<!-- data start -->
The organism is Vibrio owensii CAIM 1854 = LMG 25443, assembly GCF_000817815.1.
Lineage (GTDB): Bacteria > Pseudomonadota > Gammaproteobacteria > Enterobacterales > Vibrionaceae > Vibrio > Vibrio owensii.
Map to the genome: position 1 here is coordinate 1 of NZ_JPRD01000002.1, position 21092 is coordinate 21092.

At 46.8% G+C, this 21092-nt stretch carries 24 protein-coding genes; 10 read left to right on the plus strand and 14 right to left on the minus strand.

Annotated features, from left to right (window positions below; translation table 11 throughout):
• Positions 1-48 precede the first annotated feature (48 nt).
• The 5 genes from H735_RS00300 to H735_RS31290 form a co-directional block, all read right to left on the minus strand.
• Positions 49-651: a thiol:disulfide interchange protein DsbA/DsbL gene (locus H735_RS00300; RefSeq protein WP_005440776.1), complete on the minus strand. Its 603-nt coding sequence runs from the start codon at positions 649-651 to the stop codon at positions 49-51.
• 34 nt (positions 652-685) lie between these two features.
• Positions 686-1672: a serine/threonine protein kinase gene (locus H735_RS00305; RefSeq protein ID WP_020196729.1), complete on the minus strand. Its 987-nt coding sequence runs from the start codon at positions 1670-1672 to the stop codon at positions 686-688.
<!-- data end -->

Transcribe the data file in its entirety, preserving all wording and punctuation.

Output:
The organism is Vibrio owensii CAIM 1854 = LMG 25443, assembly GCF_000817815.1.
Lineage (GTDB): Bacteria > Pseudomonadota > Gammaproteobacteria > Enterobacterales > Vibrionaceae > Vibrio > Vibrio owensii.
Map to the genome: position 1 here is coordinate 1 of NZ_JPRD01000002.1, position 21092 is coordinate 21092.

At 46.8% G+C, this 21092-nt stretch carries 24 protein-coding genes; 10 read left to right on the plus strand and 14 right to left on the minus strand.

Annotated features, from left to right (window positions below; translation table 11 throughout):
• Positions 1-48 precede the first annotated feature (48 nt).
• The 5 genes from H735_RS00300 to H735_RS31290 form a co-directional block, all read right to left on the minus strand.
• Positions 49-651: a thiol:disulfide interchange protein DsbA/DsbL gene (locus H735_RS00300; RefSeq protein WP_005440776.1), complete on the minus strand. Its 603-nt coding sequence runs from the start codon at positions 649-651 to the stop codon at positions 49-51.
• 34 nt (positions 652-685) lie between these two features.
• Positions 686-1672: a serine/threonine protein kinase gene (locus H735_RS00305; RefSeq protein ID WP_020196729.1), complete on the minus strand. Its 987-nt coding sequence runs from the start codon at positions 1670-1672 to the stop codon at positions 686-688.